12. As several others have said... When folks start requesting you make stuff for them, thats when you start charging for your stuff. A few years ago I posted 2 pictures on a differemt forum of a simple plain belt belt i made for my son from some chap leather I had laying around. Someone reached out for me to build them a work belt. I made a deal for hi. to order the correct materials and have them shipped to me. I made the belt and my payment was the leftover material. He got a screaming deal on a custom belt. And I got a jump start into a proftable hobby. He also let me post pics of the belt I built for him... And now I have a steady trickle of orders coming in, not enough to live on but enough to keep me busy a few weekends each month. And if I want to make something different that I dont personally have a use for, I put it up for sale on consignment at a local saddle/leather shop.
  13. Pardon my ignorance... But I'm very curious how you shape the leather to hug the contours of the handle. Ive never built a sheath that the handle enters the sheath, but I really like the way they look done that way.
  14. I think I'm going to make a keeper. Aftet I made the belt I discovered that the jar is slightly tapered... And when its down that low on the jar it's one hole (1/2 inch) tighter than I had originally planned. The other end of the belt is basically the same as the billet end, but only has 2 holes 3/4 inch apart. So between the holes on each end it is capable of being adjusted in 1/4 inch increments.
  15. Lol... Now you have the wheels in my mind spinning!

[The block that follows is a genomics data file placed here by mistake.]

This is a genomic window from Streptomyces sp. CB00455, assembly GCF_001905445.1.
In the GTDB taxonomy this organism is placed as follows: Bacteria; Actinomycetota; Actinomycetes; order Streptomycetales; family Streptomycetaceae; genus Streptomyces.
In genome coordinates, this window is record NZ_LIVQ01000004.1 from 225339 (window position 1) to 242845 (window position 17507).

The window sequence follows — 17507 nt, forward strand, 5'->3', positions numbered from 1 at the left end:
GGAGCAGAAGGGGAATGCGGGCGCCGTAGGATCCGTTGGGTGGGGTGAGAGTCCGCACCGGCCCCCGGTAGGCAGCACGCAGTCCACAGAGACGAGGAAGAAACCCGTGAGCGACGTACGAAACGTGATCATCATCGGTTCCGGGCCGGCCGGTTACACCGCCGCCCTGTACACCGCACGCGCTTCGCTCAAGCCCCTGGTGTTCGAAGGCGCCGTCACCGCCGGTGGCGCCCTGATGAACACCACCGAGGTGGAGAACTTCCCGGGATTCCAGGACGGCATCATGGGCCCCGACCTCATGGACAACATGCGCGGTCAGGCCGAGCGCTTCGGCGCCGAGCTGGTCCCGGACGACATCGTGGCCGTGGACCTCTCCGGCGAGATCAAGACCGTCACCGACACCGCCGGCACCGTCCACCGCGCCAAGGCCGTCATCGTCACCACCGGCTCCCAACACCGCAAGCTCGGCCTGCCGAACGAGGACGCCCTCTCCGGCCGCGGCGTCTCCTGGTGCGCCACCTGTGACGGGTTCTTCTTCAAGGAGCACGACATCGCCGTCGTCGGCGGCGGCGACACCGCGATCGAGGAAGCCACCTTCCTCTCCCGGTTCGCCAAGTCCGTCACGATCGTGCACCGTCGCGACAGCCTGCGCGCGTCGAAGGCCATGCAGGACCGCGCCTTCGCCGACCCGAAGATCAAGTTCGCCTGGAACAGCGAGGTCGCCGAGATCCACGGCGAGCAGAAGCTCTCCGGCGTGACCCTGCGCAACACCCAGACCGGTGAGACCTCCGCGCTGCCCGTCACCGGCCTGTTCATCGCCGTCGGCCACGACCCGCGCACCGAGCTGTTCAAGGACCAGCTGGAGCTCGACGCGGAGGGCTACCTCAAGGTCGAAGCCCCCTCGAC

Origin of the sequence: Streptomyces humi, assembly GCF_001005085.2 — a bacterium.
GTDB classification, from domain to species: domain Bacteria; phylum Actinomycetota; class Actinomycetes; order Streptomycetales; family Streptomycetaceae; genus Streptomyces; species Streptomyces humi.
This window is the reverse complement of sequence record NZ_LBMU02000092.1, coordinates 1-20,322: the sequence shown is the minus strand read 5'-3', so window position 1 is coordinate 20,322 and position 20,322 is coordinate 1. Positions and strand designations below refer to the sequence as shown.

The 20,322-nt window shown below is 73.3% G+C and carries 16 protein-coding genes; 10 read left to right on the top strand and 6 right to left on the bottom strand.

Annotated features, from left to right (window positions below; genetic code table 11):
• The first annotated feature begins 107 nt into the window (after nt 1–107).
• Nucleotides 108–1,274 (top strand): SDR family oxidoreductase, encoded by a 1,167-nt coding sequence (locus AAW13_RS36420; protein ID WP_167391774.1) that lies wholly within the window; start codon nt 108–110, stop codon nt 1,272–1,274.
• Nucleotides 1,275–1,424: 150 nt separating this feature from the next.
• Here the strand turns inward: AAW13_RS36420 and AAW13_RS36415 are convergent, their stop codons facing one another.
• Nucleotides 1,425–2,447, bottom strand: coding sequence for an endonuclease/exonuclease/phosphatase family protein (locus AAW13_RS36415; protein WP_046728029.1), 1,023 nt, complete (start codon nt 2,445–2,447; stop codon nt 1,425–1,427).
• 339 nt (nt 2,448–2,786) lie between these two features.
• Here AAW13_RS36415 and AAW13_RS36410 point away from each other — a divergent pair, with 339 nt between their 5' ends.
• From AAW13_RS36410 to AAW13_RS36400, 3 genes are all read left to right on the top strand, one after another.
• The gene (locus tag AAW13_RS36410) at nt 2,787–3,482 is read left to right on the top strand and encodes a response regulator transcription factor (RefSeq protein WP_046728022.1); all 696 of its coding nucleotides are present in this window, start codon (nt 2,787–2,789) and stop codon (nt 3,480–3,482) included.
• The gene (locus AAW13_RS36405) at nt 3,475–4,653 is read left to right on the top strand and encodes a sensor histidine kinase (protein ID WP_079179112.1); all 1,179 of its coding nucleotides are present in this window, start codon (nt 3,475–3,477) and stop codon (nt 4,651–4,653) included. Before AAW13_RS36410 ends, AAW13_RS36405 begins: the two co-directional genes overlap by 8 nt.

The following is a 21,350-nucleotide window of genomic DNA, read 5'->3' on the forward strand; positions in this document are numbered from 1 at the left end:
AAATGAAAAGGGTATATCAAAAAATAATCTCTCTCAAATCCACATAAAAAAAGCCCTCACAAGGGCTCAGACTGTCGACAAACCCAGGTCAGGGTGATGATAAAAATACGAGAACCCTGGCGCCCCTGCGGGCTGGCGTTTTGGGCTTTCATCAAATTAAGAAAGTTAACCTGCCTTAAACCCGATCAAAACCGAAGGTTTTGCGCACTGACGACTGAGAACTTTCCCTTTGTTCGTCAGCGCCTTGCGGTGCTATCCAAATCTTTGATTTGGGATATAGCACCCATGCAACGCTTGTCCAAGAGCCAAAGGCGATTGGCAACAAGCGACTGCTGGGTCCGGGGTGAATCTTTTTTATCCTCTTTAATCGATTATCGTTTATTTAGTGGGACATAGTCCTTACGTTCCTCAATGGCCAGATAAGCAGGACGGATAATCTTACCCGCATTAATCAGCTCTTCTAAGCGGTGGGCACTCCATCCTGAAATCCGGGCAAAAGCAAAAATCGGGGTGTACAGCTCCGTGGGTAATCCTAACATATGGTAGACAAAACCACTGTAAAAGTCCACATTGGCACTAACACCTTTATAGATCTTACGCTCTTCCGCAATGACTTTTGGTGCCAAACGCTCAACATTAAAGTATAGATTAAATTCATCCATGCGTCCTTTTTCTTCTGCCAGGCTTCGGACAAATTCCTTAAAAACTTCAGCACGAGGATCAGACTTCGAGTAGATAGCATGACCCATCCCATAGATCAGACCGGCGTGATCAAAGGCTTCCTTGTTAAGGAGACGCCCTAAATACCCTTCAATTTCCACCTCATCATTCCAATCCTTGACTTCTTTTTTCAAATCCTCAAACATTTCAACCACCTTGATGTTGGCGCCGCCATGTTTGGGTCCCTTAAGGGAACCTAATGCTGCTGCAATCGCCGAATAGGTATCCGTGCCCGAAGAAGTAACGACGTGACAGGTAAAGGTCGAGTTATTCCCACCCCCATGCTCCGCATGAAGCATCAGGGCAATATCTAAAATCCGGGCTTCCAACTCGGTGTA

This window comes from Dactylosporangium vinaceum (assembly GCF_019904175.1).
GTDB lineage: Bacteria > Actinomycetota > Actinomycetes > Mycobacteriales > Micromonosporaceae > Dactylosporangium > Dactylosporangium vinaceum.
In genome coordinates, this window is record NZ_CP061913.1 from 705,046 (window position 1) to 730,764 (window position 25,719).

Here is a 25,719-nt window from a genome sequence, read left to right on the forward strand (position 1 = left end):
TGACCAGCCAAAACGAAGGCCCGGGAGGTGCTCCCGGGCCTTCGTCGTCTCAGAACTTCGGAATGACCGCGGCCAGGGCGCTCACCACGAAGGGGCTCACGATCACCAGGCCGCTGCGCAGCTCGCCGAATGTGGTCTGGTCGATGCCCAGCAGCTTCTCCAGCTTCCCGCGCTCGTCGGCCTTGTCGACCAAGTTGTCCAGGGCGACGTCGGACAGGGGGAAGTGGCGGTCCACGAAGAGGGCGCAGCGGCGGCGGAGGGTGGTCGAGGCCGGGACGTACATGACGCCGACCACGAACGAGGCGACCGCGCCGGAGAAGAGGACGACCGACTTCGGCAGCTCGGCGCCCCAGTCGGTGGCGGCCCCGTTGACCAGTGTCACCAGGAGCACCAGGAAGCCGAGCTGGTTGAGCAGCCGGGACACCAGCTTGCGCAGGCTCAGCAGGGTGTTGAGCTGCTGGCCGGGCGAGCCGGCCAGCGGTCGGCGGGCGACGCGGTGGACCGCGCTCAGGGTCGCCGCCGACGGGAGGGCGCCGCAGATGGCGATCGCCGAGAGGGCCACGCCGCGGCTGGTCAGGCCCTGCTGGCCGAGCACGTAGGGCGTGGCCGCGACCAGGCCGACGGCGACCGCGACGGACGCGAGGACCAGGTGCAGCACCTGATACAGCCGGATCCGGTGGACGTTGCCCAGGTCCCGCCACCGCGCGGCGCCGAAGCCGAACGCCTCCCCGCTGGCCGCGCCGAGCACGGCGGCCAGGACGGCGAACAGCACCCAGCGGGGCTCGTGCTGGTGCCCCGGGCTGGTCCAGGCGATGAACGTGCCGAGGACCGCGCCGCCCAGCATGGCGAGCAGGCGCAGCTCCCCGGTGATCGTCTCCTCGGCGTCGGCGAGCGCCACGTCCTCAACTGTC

16. So Mrs. Cattleman (my wife) recently started her own Sourdough bread starter from scratch. Well, in order to make sourdough bread you must be able to monitor the rise of the starter to know the optimal time to take out starter to make bread with. She was just marking the jar with a Sharpe... I though that looked sloppy. So I took it upon myself to make a "belt" for her starter, which she has named "Henry." She can slide it up or down the jar to mark the surface of the starter each time she feeds it, and then will be able to easily see how much rise is occurring.
  17. Agreed... Case it in warm water, I would then stretch it (put the center of the butt around a large pole or post then hold the ends and pull with all your might), then allow to COMPLETELY dry between 2 boards while under weights.
  18. Saddle bags are generally attached to the saddle by the saddle strings on the saddle. I used to punch 4 holes (2 on each side) to run the saddle strings through the saddle bags then through a slotted conch, and secure it with some fancy braided knot or bleed the saddle strings together on all my saddle bags or doctoring pouches..